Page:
We started the foundations in May last year and the shell is now complete and weather tight, hopefully we should complete it next year (2024). I decided not to appoint an architect and do everything myself, from design to delivery. As a joiner and business owner, I had trade accounts, understand the costs of building materials from foundations upwards and have lots of experience in sourcing products. I took a training course in Computer Aided Design (CAD) in order to evolve my design. I had so many ideas and have tried to pare back and simplify my focus.

I’ve created a warm and uncluttered space, with lots of natural finishes including timber, stone, and polished plaster. I have learnt so much through the process. I do have a builder assisting me as I still have my own company to run as well. This project has also given me the chance to diversify my business using my knowledge of timber façade and cladding which I now offer my own clients. Who knows, maybe one day we will also offer design and delivery of other self-build homes.

Great community and location

Moving to Graven Hill has been one of the best decisions we have made. It is a fantastic place to bring up a family, we are really part of a wonderful community. It really does feel safe and secluded, yet close to facilities. It also has so much personality, from the individuality of the architecture, the landscape setting and the culture.

It’s because of this that my business partner and I have also decided to invest in some of the Palmer House apartments here as buy-to-let opportunities. We considered lots of locations but settled on Graven Hill as it will attract tenants who value the lifestyle on offer, just like we do. I work in the industry, having built houses in London for 20 years, which puts me in a different position to others without this experience, and we are now below budget 12 months into the project.

I calculated build costs at £480,000 at the start, a figure which rose to £560,000 due to the increased cost of materials since Covid-19, the war in Ukraine and inflation, but I can source materials at trade cost which is an advantage and it’s now at around £543,000. I’ve also done most of the work myself and it will take another 12 months to finish it as I am working in my own business during the week, so only have time at weekends to spend on the house.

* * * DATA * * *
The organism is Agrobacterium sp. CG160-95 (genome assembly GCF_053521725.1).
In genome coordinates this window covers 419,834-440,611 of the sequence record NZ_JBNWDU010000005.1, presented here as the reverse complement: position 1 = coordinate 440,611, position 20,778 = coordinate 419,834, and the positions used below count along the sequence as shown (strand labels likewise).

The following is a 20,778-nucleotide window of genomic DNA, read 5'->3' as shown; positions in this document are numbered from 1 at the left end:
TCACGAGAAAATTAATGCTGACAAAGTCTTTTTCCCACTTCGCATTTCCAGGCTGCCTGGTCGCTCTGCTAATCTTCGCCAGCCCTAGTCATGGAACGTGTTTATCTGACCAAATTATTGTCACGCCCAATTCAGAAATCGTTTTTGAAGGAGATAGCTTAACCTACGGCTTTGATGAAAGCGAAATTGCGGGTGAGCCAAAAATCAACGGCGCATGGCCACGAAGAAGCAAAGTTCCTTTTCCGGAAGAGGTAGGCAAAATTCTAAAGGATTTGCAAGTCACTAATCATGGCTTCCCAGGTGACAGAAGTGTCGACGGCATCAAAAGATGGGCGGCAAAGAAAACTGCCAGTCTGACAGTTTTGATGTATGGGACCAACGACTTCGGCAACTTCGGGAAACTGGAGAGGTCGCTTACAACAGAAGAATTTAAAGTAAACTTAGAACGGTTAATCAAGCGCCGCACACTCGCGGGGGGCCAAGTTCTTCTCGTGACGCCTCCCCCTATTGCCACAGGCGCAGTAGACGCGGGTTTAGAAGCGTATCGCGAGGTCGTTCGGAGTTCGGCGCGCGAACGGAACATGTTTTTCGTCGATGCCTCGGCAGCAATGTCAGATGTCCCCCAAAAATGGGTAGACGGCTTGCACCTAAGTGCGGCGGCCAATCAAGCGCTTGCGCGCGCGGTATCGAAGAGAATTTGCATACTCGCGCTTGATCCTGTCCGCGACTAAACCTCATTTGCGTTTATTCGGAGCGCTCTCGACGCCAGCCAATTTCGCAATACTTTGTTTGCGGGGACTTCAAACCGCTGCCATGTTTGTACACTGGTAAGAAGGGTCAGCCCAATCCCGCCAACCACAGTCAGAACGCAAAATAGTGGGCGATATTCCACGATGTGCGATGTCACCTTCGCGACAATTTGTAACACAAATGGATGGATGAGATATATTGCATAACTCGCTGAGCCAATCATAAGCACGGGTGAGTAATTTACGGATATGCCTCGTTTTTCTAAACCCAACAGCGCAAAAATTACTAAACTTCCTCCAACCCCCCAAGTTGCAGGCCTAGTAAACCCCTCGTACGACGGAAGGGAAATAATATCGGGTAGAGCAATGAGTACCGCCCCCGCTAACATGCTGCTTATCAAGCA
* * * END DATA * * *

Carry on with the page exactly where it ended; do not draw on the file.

The rear view of the house with its striking charred timber façade.

Be realistic

As self-confessed perfectionist, Bart said that the design process has been challenging, but added:

I would recommend self-build if you are realistic and not a dreamer. It’s a great experience: I have never lived in a house this big before.

Gemma Davis, customer experience director at Graven Hill Village Development Company, added:

Bart and Klaudia have achieved so much, and I wouldn’t be surprised if their self-build home wins many accolades. We are delighted Bart and his family love Graven Hill.

A modular self-build home built to high sustainability standards

Two brothers took on the challenge of a self-build project at Graven Hill to create a three-bedroom home for their parents. 

Harry and Charlie Lovell have been successfully designing and building homes in London through their consultancy Youngman Lovell for a number of years, but delivering a home for their parents was a unique experience.

The brothers wanted to use the latest modular innovations and techniques to deliver a carbon-neutral home. With space being at a premium in the capital, they had to look further afield for the perfect plot that offered a semi-rural location, coupled with community and amenities within easy reach.

Bespoke design

The completed house, called The Barn House on Cherry Walk, occupies a 280 sq. m plot with parking for two cars, and is built to be carbon-neutral. Working so closely with a sibling may have been challenging for some, but fortunately, both Harry and Charlie were happy with their collaborative approach as Harry, 32, explained: